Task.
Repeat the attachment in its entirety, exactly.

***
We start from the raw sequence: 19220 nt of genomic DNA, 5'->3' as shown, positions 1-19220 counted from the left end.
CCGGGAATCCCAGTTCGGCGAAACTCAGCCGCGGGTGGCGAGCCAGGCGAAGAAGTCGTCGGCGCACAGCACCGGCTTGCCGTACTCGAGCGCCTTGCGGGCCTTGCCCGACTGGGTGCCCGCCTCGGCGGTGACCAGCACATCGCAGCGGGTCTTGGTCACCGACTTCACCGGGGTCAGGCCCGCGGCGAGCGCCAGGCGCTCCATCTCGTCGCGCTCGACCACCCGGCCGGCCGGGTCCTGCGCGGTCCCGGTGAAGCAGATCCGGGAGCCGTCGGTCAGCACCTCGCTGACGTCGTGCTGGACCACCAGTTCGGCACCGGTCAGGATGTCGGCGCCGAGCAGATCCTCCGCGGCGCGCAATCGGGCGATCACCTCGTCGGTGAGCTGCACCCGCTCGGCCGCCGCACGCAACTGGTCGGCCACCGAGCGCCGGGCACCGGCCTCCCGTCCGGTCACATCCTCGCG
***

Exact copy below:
We start from the raw sequence: 19220 nt of genomic DNA, 5'->3' as shown, positions 1-19220 counted from the left end.
CCGGGAATCCCAGTTCGGCGAAACTCAGCCGCGGGTGGCGAGCCAGGCGAAGAAGTCGTCGGCGCACAGCACCGGCTTGCCGTACTCGAGCGCCTTGCGGGCCTTGCCCGACTGGGTGCCCGCCTCGGCGGTGACCAGCACATCGCAGCGGGTCTTGGTCACCGACTTCACCGGGGTCAGGCCCGCGGCGAGCGCCAGGCGCTCCATCTCGTCGCGCTCGACCACCCGGCCGGCCGGGTCCTGCGCGGTCCCGGTGAAGCAGATCCGGGAGCCGTCGGTCAGCACCTCGCTGACGTCGTGCTGGACCACCAGTTCGGCACCGGTCAGGATGTCGGCGCCGAGCAGATCCTCCGCGGCGCGCAATCGGGCGATCACCTCGTCGGTGAGCTGCACCCGCTCGGCCGCCGCACGCAACTGGTCGGCCACCGAGCGCCGGGCACCGGCCTCCCGTCCGGTCACATCCTCGCG